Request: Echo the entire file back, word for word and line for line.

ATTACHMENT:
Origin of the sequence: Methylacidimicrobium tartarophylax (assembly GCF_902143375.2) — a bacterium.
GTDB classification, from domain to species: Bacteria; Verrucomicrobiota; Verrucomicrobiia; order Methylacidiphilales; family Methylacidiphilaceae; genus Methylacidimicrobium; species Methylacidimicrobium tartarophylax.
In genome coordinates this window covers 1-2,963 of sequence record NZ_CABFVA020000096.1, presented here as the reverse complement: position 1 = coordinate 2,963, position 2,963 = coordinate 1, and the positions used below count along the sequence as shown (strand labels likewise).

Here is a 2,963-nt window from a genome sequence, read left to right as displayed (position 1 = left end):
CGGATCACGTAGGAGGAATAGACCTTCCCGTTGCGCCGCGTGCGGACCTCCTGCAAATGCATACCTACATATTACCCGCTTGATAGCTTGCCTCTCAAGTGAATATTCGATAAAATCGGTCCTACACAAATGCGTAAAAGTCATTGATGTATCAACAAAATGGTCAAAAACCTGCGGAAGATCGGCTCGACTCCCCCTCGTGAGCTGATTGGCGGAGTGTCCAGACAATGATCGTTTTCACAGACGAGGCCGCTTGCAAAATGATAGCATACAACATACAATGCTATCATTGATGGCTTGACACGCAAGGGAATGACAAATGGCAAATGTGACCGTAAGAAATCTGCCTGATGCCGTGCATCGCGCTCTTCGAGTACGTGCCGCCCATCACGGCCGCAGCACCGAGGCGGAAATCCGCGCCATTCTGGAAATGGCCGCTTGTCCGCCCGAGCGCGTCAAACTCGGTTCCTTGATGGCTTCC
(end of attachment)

Origin of the sequence: Methylacidimicrobium tartarophylax (assembly GCF_902143375.2) — a bacterium.
GTDB classification, from domain to species: Bacteria; Verrucomicrobiota; Verrucomicrobiia; order Methylacidiphilales; family Methylacidiphilaceae; genus Methylacidimicrobium; species Methylacidimicrobium tartarophylax.
In genome coordinates this window covers 1-2,963 of sequence record NZ_CABFVA020000096.1, presented here as the reverse complement: position 1 = coordinate 2,963, position 2,963 = coordinate 1, and the positions used below count along the sequence as shown (strand labels likewise).

Here is a 2,963-nt window from a genome sequence, read left to right as displayed (position 1 = left end):
CGGATCACGTAGGAGGAATAGACCTTCCCGTTGCGCCGCGTGCGGACCTCCTGCAAATGCATACCTACATATTACCCGCTTGATAGCTTGCCTCTCAAGTGAATATTCGATAAAATCGGTCCTACACAAATGCGTAAAAGTCATTGATGTATCAACAAAATGGTCAAAAACCTGCGGAAGATCGGCTCGACTCCCCCTCGTGAGCTGATTGGCGGAGTGTCCAGACAATGATCGTTTTCACAGACGAGGCCGCTTGCAAAATGATAGCATACAACATACAATGCTATCATTGATGGCTTGACACGCAAGGGAATGACAAATGGCAAATGTGACCGTAAGAAATCTGCCTGATGCCGTGCATCGCGCTCTTCGAGTACGTGCCGCCCATCACGGCCGCAGCACCGAGGCGGAAATCCGCGCCATTCTGGAAATGGCCGCTTGTCCGCCCGAGCGCGTCAAACTCGGTTCCTTGATGGCTTCC